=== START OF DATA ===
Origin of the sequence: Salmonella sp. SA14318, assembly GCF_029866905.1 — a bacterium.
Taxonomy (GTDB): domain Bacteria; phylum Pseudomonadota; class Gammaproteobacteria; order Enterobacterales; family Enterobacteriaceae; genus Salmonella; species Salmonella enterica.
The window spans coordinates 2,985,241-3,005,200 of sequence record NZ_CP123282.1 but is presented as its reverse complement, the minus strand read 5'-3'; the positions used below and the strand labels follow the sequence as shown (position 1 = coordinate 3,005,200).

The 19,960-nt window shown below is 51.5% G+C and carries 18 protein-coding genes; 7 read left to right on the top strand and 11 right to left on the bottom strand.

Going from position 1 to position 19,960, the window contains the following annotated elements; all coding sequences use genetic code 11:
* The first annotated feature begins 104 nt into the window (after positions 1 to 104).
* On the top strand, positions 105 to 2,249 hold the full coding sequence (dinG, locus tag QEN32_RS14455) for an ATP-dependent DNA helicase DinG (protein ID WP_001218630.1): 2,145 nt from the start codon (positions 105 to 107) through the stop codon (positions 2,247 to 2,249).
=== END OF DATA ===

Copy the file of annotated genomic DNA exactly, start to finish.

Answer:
Origin of the sequence: Salmonella sp. SA14318, assembly GCF_029866905.1 — a bacterium.
Taxonomy (GTDB): domain Bacteria; phylum Pseudomonadota; class Gammaproteobacteria; order Enterobacterales; family Enterobacteriaceae; genus Salmonella; species Salmonella enterica.
The window spans coordinates 2,985,241-3,005,200 of sequence record NZ_CP123282.1 but is presented as its reverse complement, the minus strand read 5'-3'; the positions used below and the strand labels follow the sequence as shown (position 1 = coordinate 3,005,200).

The 19,960-nt window shown below is 51.5% G+C and carries 18 protein-coding genes; 7 read left to right on the top strand and 11 right to left on the bottom strand.

Going from position 1 to position 19,960, the window contains the following annotated elements; all coding sequences use genetic code 11:
* The first annotated feature begins 104 nt into the window (after positions 1 to 104).
* On the top strand, positions 105 to 2,249 hold the full coding sequence (dinG, locus tag QEN32_RS14455) for an ATP-dependent DNA helicase DinG (protein ID WP_001218630.1): 2,145 nt from the start codon (positions 105 to 107) through the stop codon (positions 2,247 to 2,249).